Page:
Time To Lose The Mirror

Micro Four Thirds

The smaller format has a lot to offer, thanks to sophisticated cameras and high-tech optics

Micro Four Thirds sensors are smaller than APS-C sensors. This allows for smaller camera bodies, and especially for smaller lenses, because the lenses don’t have to cover such a large sensor area. Yet the MFT sensor is big enough that image quality—especially with recent MFT cameras—is competitive with many APS-C cameras. And where quality compact lenses designed for APS-C cameras are relatively few, a wide range exists for Micro Four Thirds. With MFT, you can put together a full-featured street-shooting system that’s much smaller than an APS-C system, yet give up little in terms of image quality.

Olympus’ top-of-the-line Micro Four Thirds model is the OM-D E-M1. It’s a full-featured camera featuring a 16.3-megapixel Live MOS sensor and a "mini-DSLR" form factor with high-resolution built-in eye-level electronic viewfinder. On-chip Dual Fast AF uses 81-point quick contrast-based AF with Micro Four Thirds lenses and 37-point phase-detection AF when a Four Thirds System lens is attached. A three-inch tilting touch-screen LCD monitor offers touch AF and manual focus peaking. Five-axis sensor-shift image stabilization is very effective, and you can shoot up to 10 fps (6.5 fps with AF) for up to 45 RAW or 95 JPEG images. Built-in Wi-Fi lets you operate your camera from your smartphone, geotag images using the smartphone’s GPS and send images to your smartphone wirelessly. The splashproof, dustproof and freezeproof OM-D EM-1 can also shoot 1080p and 720p video at 30 fps with stereo sound via built-in microphone. Dimensions: 5.0×3.7×2.5 inches, 15.6 ounces. Estimated street price: $1,299.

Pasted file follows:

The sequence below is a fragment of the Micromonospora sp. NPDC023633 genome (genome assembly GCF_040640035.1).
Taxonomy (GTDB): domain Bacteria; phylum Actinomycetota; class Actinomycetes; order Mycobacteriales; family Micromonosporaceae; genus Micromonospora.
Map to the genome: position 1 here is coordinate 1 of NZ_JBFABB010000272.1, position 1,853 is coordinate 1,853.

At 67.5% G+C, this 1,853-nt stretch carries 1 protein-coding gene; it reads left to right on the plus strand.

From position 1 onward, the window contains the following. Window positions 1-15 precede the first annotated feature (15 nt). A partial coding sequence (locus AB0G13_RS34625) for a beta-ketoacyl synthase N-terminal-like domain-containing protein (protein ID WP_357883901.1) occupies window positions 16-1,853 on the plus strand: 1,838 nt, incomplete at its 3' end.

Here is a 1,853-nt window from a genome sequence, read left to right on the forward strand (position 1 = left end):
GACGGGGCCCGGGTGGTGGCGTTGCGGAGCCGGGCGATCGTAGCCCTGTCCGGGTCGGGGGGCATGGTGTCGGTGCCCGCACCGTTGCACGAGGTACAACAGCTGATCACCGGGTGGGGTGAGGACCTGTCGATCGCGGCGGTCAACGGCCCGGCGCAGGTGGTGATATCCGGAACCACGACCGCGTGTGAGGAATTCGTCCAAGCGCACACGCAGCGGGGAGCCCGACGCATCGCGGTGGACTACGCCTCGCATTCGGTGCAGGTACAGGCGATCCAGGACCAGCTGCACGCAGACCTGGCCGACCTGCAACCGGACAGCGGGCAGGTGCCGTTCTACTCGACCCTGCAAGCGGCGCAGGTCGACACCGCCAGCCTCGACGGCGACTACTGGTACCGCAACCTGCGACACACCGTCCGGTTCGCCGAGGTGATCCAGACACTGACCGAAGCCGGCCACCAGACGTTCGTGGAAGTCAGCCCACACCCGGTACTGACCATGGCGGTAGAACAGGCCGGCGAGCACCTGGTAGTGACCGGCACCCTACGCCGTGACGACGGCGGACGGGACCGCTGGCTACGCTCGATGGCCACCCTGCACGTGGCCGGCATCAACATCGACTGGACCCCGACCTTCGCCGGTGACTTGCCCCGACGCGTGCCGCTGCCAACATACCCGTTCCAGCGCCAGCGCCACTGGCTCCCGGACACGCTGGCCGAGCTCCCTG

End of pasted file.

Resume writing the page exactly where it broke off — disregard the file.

Panasonic’s top MFT model is the Lumix DMC-GH4. Like the E-M1, it features a 16-megapixel Live MOS sensor and a "mini-DSLR" form factor, with a built-in 2359K-dot OLED EVF complemented by a free-angle 1036K-dot OLED touch-screen monitor for easy odd-angle shooting. It can shoot up to 12 fps (7.5 fps with continuous AF), and up to 40 fps with electronic shutter. Normal ISO range is 200-25600. A rugged die-cast splashproof magnesium alloy body, a shutter tested to 200,000 cycles (with speeds from 60 seconds to 1⁄8000 and flash sync up to 1⁄250) and built-in Wi-Fi with NFC are further pluses. Dimensions: 5.2×3.7×3.3 inches, 16.9 ounces. Estimated street price: $1,699.

Size Characteristics Of Mirrorless Cameras

A full-frame DSLR is bulky, especially the pro models, but as mentioned earlier, even the entry-level ones are noticeably larger than the Leica M and Sony a7 cameras. Mirrorless lenses are smaller, too—despite both having to cover a full 35mm frame. Leica’s 35mm ƒ/1.4 measures 1.8×2.1 inches and weighs just 11.3 ounces, while Nikon’s AF-S 35mm ƒ/1.4G measures 3.3×3.5 inches and weighs 21.1 ounces.

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